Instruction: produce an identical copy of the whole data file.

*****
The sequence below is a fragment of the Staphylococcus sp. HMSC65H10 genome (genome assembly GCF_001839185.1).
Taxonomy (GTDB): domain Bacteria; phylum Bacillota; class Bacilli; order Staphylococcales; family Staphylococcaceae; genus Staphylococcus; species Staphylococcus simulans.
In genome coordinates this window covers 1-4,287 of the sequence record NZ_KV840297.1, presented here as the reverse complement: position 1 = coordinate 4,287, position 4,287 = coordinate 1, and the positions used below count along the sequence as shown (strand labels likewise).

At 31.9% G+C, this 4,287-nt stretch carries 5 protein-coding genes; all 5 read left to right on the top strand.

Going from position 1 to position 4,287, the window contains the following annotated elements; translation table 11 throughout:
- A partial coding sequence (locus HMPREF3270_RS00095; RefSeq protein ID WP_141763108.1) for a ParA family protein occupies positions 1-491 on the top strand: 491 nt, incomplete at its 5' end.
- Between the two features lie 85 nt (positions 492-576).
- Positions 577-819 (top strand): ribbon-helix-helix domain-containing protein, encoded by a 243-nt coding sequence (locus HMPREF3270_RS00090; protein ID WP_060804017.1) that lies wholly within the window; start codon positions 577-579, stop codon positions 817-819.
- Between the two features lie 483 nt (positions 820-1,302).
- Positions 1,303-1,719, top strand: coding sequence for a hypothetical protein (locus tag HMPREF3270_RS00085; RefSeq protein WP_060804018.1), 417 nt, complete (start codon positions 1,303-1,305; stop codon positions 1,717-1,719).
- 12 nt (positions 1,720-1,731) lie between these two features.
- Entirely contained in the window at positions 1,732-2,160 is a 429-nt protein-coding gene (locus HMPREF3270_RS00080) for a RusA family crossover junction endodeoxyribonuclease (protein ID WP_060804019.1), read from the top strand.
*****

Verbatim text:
The sequence below is a fragment of the Staphylococcus sp. HMSC65H10 genome (genome assembly GCF_001839185.1).
Taxonomy (GTDB): domain Bacteria; phylum Bacillota; class Bacilli; order Staphylococcales; family Staphylococcaceae; genus Staphylococcus; species Staphylococcus simulans.
In genome coordinates this window covers 1-4,287 of the sequence record NZ_KV840297.1, presented here as the reverse complement: position 1 = coordinate 4,287, position 4,287 = coordinate 1, and the positions used below count along the sequence as shown (strand labels likewise).

At 31.9% G+C, this 4,287-nt stretch carries 5 protein-coding genes; all 5 read left to right on the top strand.

Going from position 1 to position 4,287, the window contains the following annotated elements; translation table 11 throughout:
- A partial coding sequence (locus HMPREF3270_RS00095; RefSeq protein ID WP_141763108.1) for a ParA family protein occupies positions 1-491 on the top strand: 491 nt, incomplete at its 5' end.
- Between the two features lie 85 nt (positions 492-576).
- Positions 577-819 (top strand): ribbon-helix-helix domain-containing protein, encoded by a 243-nt coding sequence (locus HMPREF3270_RS00090; protein ID WP_060804017.1) that lies wholly within the window; start codon positions 577-579, stop codon positions 817-819.
- Between the two features lie 483 nt (positions 820-1,302).
- Positions 1,303-1,719, top strand: coding sequence for a hypothetical protein (locus tag HMPREF3270_RS00085; RefSeq protein WP_060804018.1), 417 nt, complete (start codon positions 1,303-1,305; stop codon positions 1,717-1,719).
- 12 nt (positions 1,720-1,731) lie between these two features.
- Entirely contained in the window at positions 1,732-2,160 is a 429-nt protein-coding gene (locus HMPREF3270_RS00080) for a RusA family crossover junction endodeoxyribonuclease (protein ID WP_060804019.1), read from the top strand.